Last revised by Rohit Sharma on 26 Aug 2022

Feces, also known as stool, is the solid component of human waste. Almost half of its dry mass is bacterial biomass, with the remainder comprised of undigested dietary matter, exfoliated cells of the gut, intestinal secretions, small metabolites and mucus. 

Fecal matter is semisolid in consistency and comprises as much as 75% water in well subjects. Organic material comprises approximately 90% of the solid components. Excreted gut bacteria forms about half of this, and the remainder is made up of protein/nitrogenous compounds, carbohydrates - including non-digested dietary fiber (mainly cellulose-based) - and undigested lipids. The proportions of these components changes markedly with diet 1,2.

Over 300 volatile organic compounds (VOCs) have been identified in human feces, these compounds are important contributors to the offensive nature of the stool 1,3.

About 10% of the solid component is inorganic, and this fraction comprises a mix of calcium and iron phosphates, GI secretions, epithelial cells from the gut and mucus 2. This inorganic fraction also includes thousands of small molecules, for example simple sugars, amino acids and acids which together constitute the fecal metabolome 1.​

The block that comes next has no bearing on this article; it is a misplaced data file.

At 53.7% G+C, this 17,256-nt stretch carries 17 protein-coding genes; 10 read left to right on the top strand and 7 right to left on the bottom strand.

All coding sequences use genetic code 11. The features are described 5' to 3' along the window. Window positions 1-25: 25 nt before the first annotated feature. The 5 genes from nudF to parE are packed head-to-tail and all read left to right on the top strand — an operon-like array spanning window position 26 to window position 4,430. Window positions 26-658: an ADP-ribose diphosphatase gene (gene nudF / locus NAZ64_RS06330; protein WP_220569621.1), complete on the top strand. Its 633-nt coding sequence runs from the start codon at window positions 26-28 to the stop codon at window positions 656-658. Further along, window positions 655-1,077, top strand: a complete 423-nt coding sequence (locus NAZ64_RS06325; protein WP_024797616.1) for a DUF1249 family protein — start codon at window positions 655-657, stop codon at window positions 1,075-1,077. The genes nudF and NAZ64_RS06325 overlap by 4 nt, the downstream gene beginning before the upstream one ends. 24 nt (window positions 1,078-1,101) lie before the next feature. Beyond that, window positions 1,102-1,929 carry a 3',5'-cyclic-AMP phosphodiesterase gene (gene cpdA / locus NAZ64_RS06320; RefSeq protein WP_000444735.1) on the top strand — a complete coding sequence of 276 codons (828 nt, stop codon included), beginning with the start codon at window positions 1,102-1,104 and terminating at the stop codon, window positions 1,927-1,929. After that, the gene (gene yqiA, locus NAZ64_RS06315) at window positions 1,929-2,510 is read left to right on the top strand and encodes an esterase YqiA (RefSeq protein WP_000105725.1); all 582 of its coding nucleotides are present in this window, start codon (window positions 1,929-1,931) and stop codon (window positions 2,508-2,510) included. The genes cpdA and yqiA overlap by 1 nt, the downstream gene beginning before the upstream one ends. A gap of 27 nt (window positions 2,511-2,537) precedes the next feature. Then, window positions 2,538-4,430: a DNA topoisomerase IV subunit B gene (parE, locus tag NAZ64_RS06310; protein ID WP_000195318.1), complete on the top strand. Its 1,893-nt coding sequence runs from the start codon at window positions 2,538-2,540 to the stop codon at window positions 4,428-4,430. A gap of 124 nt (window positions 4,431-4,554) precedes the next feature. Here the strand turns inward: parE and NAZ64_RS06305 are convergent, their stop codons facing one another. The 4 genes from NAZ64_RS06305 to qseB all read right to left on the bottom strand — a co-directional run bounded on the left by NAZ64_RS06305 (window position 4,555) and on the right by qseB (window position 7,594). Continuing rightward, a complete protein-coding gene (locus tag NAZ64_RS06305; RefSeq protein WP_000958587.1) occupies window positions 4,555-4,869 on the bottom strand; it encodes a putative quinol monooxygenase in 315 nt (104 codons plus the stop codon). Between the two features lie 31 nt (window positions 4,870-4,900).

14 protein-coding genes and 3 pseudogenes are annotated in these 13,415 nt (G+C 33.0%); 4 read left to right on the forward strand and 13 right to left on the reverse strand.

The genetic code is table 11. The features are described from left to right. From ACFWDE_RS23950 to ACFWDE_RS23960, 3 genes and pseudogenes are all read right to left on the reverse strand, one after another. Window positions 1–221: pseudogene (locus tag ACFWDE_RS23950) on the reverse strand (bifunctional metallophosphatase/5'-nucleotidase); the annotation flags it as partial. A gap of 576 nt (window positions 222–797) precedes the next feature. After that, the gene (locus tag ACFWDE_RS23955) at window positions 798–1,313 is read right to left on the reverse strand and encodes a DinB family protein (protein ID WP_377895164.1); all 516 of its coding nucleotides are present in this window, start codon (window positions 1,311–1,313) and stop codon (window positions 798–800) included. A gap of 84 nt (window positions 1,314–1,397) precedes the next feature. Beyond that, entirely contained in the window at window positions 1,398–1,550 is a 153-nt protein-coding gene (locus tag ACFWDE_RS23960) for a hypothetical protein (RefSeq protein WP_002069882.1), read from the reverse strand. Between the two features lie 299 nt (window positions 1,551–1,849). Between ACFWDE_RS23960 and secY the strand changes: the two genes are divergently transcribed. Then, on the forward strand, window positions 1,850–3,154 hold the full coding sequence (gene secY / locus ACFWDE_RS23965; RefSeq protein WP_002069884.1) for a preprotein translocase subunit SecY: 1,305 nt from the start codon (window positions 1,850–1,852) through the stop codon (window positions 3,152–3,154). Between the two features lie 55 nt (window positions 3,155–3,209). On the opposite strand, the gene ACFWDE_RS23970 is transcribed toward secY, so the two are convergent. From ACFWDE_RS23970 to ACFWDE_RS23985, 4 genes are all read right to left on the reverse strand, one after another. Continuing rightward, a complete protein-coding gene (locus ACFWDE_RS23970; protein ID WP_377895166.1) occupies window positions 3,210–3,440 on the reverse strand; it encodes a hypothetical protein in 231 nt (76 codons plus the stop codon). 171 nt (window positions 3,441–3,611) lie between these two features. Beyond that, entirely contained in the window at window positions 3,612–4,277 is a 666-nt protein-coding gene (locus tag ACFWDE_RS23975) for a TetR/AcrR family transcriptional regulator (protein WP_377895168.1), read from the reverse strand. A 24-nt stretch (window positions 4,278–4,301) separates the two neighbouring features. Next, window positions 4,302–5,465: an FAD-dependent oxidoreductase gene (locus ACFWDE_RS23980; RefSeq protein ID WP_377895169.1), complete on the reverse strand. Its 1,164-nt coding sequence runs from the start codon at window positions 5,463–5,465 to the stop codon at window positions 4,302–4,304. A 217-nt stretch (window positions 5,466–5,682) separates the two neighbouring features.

Typically human stool is brown in color, the predominant contributor to this being stercobilin, a byproduct of the catabolism of hemoglobin.

Feces can be seen on all imaging modalities, usually with a heterogeneous appearance due to the mix of water, fat, soft tissue, and gas components. The feces are often outlined by the large amounts of normal large bowel gas.

Feces throughout the large bowel are well seen on abdominal radiographs, with a mixed radiographic density, predominantly soft tissue with gas and fatty components.

Feces are often difficult to see on ultrasound due to large amounts of surrounding gas in the large bowel. Nevertheless even if not directly-seen their presence can be inferred component reflecting the ultrasound waves; 

Feces have a mixed attenuation on CT and often the fatty component serves as a useful corroboration that a visualized colonic filling defect is fecal and not a polyp.

The term feces is the pluralisation of the Latin word "faex" which means dregs or sediments 4,5.

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